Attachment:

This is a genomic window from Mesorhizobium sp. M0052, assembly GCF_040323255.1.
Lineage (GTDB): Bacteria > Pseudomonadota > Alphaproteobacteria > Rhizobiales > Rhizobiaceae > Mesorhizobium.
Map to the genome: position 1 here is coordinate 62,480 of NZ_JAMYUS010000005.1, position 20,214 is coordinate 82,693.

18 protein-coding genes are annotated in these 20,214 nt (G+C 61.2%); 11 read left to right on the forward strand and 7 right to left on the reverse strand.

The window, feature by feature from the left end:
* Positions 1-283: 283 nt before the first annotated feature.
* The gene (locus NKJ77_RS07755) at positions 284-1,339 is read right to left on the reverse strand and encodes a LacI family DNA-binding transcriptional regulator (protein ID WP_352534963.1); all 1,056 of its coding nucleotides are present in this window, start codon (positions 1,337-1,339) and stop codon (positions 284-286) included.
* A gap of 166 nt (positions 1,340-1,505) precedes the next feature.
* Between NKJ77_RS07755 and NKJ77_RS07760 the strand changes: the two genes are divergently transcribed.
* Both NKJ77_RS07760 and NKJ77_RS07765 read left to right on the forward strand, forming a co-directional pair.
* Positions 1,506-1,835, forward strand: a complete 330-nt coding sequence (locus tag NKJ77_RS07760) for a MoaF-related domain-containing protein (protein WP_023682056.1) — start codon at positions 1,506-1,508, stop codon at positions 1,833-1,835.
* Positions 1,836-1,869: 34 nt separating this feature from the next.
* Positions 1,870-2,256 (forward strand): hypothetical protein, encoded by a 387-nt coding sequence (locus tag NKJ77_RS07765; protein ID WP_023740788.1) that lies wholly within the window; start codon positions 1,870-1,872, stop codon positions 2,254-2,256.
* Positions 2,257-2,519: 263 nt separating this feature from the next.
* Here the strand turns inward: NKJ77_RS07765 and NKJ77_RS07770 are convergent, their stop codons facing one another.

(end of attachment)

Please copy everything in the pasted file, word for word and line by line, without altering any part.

This is a genomic window from Mesorhizobium sp. M0052, assembly GCF_040323255.1.
Lineage (GTDB): Bacteria > Pseudomonadota > Alphaproteobacteria > Rhizobiales > Rhizobiaceae > Mesorhizobium.
Map to the genome: position 1 here is coordinate 62,480 of NZ_JAMYUS010000005.1, position 20,214 is coordinate 82,693.

18 protein-coding genes are annotated in these 20,214 nt (G+C 61.2%); 11 read left to right on the forward strand and 7 right to left on the reverse strand.

The window, feature by feature from the left end:
* Positions 1-283: 283 nt before the first annotated feature.
* The gene (locus NKJ77_RS07755) at positions 284-1,339 is read right to left on the reverse strand and encodes a LacI family DNA-binding transcriptional regulator (protein ID WP_352534963.1); all 1,056 of its coding nucleotides are present in this window, start codon (positions 1,337-1,339) and stop codon (positions 284-286) included.
* A gap of 166 nt (positions 1,340-1,505) precedes the next feature.
* Between NKJ77_RS07755 and NKJ77_RS07760 the strand changes: the two genes are divergently transcribed.
* Both NKJ77_RS07760 and NKJ77_RS07765 read left to right on the forward strand, forming a co-directional pair.
* Positions 1,506-1,835, forward strand: a complete 330-nt coding sequence (locus tag NKJ77_RS07760) for a MoaF-related domain-containing protein (protein WP_023682056.1) — start codon at positions 1,506-1,508, stop codon at positions 1,833-1,835.
* Positions 1,836-1,869: 34 nt separating this feature from the next.
* Positions 1,870-2,256 (forward strand): hypothetical protein, encoded by a 387-nt coding sequence (locus tag NKJ77_RS07765; protein ID WP_023740788.1) that lies wholly within the window; start codon positions 1,870-1,872, stop codon positions 2,254-2,256.
* Positions 2,257-2,519: 263 nt separating this feature from the next.
* Here the strand turns inward: NKJ77_RS07765 and NKJ77_RS07770 are convergent, their stop codons facing one another.